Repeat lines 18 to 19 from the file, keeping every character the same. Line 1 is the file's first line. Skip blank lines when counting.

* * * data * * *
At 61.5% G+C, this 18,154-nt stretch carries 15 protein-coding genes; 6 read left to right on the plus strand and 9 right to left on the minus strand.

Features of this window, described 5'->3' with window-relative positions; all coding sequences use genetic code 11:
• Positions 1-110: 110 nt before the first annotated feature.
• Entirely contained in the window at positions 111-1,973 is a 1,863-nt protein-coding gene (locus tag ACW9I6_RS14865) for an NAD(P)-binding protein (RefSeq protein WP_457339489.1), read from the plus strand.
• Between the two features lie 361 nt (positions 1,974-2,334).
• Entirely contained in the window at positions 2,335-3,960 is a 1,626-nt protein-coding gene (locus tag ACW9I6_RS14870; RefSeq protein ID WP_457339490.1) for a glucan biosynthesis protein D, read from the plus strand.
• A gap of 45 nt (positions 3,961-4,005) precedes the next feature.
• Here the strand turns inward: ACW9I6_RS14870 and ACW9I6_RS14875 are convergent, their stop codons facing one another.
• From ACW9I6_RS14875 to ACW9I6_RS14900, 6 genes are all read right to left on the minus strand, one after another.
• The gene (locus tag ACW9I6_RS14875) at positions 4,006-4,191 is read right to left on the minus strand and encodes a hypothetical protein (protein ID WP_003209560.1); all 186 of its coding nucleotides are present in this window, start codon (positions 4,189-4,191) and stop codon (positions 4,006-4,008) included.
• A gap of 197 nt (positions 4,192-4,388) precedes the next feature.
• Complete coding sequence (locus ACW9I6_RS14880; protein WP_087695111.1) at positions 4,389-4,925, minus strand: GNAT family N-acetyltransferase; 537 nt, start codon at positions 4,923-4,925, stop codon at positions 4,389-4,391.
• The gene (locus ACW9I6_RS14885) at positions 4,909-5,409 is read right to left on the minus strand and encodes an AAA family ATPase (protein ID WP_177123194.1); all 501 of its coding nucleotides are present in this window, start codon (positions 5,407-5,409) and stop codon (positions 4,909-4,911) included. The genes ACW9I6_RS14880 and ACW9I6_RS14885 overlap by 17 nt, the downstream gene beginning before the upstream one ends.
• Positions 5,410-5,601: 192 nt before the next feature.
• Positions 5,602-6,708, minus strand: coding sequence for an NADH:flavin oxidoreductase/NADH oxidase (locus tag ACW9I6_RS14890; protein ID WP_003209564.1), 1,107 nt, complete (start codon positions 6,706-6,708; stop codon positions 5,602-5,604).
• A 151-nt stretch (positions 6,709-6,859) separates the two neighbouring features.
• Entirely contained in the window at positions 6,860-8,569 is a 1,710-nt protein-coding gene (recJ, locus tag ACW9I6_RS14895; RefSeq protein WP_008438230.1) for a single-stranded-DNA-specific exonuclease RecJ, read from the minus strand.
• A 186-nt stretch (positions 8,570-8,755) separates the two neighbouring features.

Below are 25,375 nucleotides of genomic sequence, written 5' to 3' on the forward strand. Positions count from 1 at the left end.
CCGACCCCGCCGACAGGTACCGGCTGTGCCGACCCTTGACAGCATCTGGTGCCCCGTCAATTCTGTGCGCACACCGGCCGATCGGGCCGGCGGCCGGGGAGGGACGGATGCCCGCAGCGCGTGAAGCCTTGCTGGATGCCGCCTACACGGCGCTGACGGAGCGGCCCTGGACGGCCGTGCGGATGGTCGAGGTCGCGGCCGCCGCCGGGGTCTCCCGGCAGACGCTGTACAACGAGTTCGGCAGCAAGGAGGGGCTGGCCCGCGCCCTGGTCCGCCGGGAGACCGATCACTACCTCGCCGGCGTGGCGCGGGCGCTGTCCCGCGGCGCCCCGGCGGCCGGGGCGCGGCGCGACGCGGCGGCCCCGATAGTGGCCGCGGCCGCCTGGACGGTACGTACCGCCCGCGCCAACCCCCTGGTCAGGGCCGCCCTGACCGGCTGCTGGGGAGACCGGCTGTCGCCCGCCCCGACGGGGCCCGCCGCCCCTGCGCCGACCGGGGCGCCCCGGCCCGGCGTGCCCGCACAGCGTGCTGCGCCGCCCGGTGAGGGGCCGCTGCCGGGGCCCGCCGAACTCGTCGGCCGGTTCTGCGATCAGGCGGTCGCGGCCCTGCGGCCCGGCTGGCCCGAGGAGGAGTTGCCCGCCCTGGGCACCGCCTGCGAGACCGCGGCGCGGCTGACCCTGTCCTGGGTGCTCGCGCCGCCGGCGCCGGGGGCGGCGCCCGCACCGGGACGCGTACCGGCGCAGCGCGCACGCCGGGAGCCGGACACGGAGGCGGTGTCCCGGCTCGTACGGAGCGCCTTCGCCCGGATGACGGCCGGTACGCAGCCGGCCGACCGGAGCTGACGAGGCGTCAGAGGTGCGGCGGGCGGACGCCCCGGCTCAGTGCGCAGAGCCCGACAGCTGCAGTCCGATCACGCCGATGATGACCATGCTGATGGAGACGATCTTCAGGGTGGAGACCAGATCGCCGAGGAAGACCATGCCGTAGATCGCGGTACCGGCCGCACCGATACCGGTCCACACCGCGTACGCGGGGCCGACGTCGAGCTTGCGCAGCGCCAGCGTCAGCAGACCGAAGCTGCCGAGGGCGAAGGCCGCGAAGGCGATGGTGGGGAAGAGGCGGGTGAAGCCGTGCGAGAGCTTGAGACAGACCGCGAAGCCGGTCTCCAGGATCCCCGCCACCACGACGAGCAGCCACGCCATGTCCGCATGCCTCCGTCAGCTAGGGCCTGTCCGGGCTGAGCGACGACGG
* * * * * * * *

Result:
• A 186-nt stretch (positions 8,570-8,755) separates the two neighbouring features.

Below are 25,375 nucleotides of genomic sequence, written 5' to 3' on the forward strand. Positions count from 1 at the left end.